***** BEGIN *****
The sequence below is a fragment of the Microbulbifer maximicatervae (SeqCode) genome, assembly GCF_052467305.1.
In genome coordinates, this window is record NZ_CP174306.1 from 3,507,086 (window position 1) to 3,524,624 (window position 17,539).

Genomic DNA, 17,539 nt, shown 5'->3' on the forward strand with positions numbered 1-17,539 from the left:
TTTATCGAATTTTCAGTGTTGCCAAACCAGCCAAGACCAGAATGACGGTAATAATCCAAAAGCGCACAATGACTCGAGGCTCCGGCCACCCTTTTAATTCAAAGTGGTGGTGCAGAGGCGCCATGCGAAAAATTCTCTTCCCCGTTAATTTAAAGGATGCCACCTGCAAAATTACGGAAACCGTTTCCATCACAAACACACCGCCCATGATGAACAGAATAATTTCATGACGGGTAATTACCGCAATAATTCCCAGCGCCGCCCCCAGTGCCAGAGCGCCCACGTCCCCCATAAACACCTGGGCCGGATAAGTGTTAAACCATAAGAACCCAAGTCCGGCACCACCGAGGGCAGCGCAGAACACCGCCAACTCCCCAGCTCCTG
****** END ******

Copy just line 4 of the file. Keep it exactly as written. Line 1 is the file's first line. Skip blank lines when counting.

TTTATCGAATTTTCAGTGTTGCCAAACCAGCCAAGACCAGAATGACGGTAATAATCCAAAAGCGCACAATGACTCGAGGCTCCGGCCACCCTTTTAATTCAAAGTGGTGGTGCAGAGGCGCCATGCGAAAAATTCTCTTCCCCGTTAATTTAAAGGATGCCACCTGCAAAATTACGGAAACCGTTTCCATCACAAACACACCGCCCATGATGAACAGAATAATTTCATGACGGGTAATTACCGCAATAATTCCCAGCGCCGCCCCCAGTGCCAGAGCGCCCACGTCCCCCATAAACACCTGGGCCGGATAAGTGTTAAACCATAAGAACCCAAGTCCGGCACCACCGAGGGCAGCGCAGAACACCGCCAACTCCCCAGCTCCTG